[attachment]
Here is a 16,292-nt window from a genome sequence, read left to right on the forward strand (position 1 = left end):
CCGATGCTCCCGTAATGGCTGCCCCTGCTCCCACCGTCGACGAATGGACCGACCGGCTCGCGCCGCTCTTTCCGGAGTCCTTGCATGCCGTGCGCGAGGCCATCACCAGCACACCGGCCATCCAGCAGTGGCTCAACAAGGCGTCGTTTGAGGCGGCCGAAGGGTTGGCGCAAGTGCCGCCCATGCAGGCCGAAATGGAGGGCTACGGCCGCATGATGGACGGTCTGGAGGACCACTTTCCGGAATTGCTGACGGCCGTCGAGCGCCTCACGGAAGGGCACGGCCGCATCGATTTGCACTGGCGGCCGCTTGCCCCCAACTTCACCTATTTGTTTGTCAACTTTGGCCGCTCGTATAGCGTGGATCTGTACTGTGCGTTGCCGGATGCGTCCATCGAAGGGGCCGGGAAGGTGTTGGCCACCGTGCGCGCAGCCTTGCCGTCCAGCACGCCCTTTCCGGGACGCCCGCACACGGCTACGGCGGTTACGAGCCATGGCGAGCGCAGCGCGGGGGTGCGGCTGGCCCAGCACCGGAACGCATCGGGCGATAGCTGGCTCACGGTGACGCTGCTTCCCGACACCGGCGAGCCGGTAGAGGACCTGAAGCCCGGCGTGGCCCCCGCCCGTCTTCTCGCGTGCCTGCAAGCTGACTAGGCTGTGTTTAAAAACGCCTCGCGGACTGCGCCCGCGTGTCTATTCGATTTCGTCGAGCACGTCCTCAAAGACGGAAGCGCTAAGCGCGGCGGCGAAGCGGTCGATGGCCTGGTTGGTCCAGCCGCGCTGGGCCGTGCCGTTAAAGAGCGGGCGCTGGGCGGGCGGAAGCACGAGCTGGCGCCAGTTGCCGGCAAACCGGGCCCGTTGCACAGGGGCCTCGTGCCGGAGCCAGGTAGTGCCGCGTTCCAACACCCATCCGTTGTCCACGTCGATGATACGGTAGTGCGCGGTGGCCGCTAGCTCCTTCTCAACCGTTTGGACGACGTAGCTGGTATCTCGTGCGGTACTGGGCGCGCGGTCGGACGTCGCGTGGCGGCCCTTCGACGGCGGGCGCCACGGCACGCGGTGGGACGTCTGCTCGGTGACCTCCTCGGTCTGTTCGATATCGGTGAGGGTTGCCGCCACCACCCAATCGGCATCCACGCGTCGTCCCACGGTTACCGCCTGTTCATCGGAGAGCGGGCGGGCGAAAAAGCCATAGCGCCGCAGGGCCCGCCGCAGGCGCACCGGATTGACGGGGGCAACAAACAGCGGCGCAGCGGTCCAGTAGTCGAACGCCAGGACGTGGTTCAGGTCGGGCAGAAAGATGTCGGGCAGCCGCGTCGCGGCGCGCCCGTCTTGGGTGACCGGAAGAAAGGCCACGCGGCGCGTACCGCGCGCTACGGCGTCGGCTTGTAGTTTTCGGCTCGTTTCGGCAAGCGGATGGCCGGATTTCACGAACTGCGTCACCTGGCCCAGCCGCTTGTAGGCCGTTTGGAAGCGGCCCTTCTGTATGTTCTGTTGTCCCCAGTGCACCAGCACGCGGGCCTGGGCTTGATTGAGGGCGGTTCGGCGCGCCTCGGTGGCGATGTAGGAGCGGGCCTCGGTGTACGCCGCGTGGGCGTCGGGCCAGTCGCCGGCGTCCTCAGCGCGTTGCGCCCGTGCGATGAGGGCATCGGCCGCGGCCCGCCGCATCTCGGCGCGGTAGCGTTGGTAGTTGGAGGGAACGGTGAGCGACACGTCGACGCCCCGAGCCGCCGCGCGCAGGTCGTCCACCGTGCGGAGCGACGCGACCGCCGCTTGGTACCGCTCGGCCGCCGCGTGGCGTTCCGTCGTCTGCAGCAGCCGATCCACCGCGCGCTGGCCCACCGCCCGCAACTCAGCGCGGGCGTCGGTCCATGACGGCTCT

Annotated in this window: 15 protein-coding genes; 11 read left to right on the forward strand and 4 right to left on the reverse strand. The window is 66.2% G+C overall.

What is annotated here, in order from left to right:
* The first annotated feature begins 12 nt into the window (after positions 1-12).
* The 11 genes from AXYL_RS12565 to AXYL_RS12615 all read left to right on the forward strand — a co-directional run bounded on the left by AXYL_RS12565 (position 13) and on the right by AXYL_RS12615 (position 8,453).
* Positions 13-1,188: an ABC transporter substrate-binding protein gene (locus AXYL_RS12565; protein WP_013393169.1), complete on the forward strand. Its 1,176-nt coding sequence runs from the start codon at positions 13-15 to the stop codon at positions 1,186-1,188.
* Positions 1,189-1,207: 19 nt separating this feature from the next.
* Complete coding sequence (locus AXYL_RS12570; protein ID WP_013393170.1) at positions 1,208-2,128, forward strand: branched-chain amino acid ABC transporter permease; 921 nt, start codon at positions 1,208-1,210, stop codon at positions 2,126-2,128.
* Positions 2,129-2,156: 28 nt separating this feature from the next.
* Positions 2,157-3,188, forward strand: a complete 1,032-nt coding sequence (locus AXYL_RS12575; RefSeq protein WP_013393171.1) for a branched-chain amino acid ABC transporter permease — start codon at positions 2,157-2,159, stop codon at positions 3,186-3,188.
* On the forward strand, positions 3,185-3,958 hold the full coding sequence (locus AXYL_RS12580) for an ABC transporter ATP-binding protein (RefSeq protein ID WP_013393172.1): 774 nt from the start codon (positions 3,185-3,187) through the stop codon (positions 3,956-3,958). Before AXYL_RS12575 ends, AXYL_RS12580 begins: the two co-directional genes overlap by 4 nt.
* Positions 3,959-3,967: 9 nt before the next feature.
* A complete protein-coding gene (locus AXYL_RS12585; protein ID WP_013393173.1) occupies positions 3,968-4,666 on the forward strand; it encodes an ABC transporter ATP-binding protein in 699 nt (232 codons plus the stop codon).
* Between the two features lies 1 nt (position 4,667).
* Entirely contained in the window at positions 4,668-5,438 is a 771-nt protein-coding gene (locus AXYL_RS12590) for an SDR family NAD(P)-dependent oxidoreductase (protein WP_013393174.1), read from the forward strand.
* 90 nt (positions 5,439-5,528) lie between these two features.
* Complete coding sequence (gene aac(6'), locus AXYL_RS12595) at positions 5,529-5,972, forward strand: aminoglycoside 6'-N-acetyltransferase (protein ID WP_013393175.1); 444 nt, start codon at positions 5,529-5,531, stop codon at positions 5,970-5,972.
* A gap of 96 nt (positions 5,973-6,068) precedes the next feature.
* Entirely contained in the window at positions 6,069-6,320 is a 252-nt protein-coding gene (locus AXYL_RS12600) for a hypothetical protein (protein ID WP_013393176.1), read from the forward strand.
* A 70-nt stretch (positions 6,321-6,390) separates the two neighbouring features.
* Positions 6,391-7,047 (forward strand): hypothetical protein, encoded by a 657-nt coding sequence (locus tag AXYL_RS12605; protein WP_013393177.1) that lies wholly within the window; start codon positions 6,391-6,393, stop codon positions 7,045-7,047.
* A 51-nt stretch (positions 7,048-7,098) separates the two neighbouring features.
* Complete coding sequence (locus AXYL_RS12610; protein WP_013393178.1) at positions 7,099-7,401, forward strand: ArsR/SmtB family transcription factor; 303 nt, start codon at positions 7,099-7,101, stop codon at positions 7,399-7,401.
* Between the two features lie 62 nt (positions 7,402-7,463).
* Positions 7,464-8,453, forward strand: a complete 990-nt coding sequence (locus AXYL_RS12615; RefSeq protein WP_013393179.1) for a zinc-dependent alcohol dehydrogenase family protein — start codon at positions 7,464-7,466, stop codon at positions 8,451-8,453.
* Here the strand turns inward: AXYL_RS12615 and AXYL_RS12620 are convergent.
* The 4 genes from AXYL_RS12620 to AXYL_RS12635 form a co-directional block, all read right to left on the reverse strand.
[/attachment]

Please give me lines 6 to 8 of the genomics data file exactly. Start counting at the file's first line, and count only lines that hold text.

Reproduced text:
* The 11 genes from AXYL_RS12565 to AXYL_RS12615 all read left to right on the forward strand — a co-directional run bounded on the left by AXYL_RS12565 (position 13) and on the right by AXYL_RS12615 (position 8,453).
* Positions 13-1,188: an ABC transporter substrate-binding protein gene (locus AXYL_RS12565; protein WP_013393169.1), complete on the forward strand. Its 1,176-nt coding sequence runs from the start codon at positions 13-15 to the stop codon at positions 1,186-1,188.
* Positions 1,189-1,207: 19 nt separating this feature from the next.